Why Skin Issues in Patients of Color are Neglected, Mistreated

Lack of Physician Training in How to Treat Skin of Color Can Put Minorities at Risk for Poor Care

With cosmetic procedures in high demand during the pandemic, Cedars-Sinai dermatologist Jasmine Obioha, MD, has seen an unfortunate side effect: botched treatments for patients of color.

When performed improperly, procedures such as chemical peels and laser hair removal can inflame and darken melanin-rich skin of color.

“I’ve had patients come to me for complications from cosmetic treatments done at medispas or even by dermatologists,” Obioha said. “It’s part of a bigger problem–disparities in healthcare affecting patients of color, and dermatology is no exception.”

The culprit? Few physicians receive training for treating skin of color.

A large part of dermatology education involves visual recognition. Physicians must identify conditions from photos of skin in textbooks or shared in the classroom. But most of the patients in those images are white and only 4.5% of the images show dark skin, according to a 2018 review of general medicine textbooks in the journal Social Science and Medicine.

As a result, medical students and residents often don’t learn about skin conditions experienced primarily by patients of color, appropriate treatments or cultural practices.

“If you’re not properly trained, you won’t recognize certain conditions, know what to look for or how to communicate effectively,” said Obioha, who attended a residency program that addressed these healthcare gaps while treating patients from a diverse community.

Obioha advises patients to call before booking an appointment at a dermatologist’s office and ask if the specialist has experience treating skin of color.

Botching Cosmetic Treatments

Laser treatments and chemical peels can do serious damage to darker skin if not handled by an expert who understands melanin-rich skin and how to treat it without doing harm.

Deep chemical peels should be avoided on darker skin, but gentler, more superficial ones are fine and won’t cause “hyperpigmentation,” or deepening of color. Lasers with special frequencies and micro-needling can be done safely on darker skin to remove scarring or tighten or refresh the appearance.

“Laser resurfacing technology has improved and there are more options for all skin types, so it helps to see a specialist who’s aware of the latest developments,” Obioha said.

She also cautions that liquid nitrogen treatments to freeze and remove moles and other benign growths can leave light spots on skin of color.

“Pigment cells in darker skin are sensitive to temperature,” Obioha said. “I’d recommend another approach using electrocautery–burning off the benign growth–which carries less risk.”

Knowing What to Look For

A range of skin conditions manifest differently in darker skin. Psoriasis, a common skin disorder that produces salmon-colored patches on light skin, creates deep purple patches on darker skin. The opposite is true for a complex blood cancer called “mycosis fungoides” that causes red scaly patches in light skin and lighter-hued patches in dark skin.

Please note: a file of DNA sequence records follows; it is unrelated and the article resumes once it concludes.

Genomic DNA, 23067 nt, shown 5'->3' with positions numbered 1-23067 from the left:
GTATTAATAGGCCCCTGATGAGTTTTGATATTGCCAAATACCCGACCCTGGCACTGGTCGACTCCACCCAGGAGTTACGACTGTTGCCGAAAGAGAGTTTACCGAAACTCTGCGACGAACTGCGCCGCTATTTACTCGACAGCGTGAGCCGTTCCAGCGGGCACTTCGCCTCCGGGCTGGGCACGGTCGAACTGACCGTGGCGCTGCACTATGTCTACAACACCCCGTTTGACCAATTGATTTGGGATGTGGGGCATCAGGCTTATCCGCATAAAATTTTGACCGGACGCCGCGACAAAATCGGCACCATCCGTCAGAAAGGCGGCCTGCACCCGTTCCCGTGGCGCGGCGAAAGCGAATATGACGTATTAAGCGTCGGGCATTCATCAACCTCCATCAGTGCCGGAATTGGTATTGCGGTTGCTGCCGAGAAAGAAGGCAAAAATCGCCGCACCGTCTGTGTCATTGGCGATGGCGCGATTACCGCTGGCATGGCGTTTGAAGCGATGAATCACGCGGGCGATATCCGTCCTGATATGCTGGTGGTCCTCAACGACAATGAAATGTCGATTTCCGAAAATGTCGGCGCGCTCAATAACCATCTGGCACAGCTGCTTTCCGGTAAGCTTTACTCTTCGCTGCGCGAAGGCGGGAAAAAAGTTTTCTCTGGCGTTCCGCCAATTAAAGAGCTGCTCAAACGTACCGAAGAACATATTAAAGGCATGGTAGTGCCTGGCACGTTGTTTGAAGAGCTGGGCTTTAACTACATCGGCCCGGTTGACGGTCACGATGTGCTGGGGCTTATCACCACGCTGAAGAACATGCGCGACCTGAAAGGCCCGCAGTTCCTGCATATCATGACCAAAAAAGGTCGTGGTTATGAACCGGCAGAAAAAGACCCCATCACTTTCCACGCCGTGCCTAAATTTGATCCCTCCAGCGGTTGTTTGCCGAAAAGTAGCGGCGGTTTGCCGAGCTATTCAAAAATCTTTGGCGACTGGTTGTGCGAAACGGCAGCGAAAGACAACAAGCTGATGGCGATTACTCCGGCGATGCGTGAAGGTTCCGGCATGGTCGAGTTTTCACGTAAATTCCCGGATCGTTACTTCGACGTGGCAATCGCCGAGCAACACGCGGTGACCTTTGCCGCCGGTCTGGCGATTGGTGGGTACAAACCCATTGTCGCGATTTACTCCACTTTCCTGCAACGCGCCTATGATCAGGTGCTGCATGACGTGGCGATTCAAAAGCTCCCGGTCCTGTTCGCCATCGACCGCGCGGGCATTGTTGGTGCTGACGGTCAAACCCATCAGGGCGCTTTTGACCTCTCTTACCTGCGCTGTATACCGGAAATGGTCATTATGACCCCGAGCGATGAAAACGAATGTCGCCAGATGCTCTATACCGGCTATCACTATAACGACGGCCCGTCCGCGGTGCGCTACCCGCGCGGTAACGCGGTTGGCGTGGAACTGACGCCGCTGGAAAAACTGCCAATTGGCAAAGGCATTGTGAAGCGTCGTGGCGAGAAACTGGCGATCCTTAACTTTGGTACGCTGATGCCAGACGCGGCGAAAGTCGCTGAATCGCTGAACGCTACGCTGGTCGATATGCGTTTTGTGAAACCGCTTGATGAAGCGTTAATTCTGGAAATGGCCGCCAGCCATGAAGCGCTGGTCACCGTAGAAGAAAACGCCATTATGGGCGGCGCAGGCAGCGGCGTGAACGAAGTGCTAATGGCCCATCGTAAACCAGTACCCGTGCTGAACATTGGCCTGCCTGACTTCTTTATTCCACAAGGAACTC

Other conditions primarily seen in dark skin look similar to other more common conditions and can be misdiagnosed, with serious consequences. A type of hair loss that occurs mostly in African Americans, called central centrifugal cicatricial alopecia, affects the top of the scalp and resembles female pattern hair loss. But the treatments and prognoses are very different. If left undiagnosed, this form of alopecia can lead to scarring and irreversible hair loss.

“Imagine permanently losing your hair only to learn that it could’ve been avoided with the right diagnosis,” Obioha said.

Navigating Cultural Sensitivities

Sometimes physicians make the right diagnosis but fail to prescribe the treatment in a way that would resonate with a patient of color.

“I can’t count the number of patients I’ve seen with dandruff whose dermatologist or primary care physician prescribed them a clinical shampoo to use three times a week and didn’t touch it,” Obioha said.

That’s because the overwhelming majority of Black women wash their hair once a week or every other week since the texture makes it more fragile, Obioha said. They might not trust a physician who doesn’t understand their hair or prescribes a treatment plan that fits their lifestyle.

Or if a Black woman is suffering from hair loss related to styling and must stop wearing extensions or a weave–human or synthetic hair that’s glued or sewn onto natural hair–their physician needs to handle that conversation with great sensitivity, Obioha said. These hair styles can be a big part of a woman’s self-image, and Obioha suggests that physicians can encourage a patient if they also provide guidance for hair styling alternatives. Otherwise, patients might not follow their care plan, she said.

“Physicians need to grasp the nuances of ethnic skin and hair. Otherwise patients will lose confidence in them,” Obioha said.

Read more on the Cedars-Sinai Blog: Curb Your Risk of Skin Cancer at https://www.cedars-sinai.org/newsroom/why-skin-issues-in-patients-of-color-are-neglected-mistreated/

 

 

 

 

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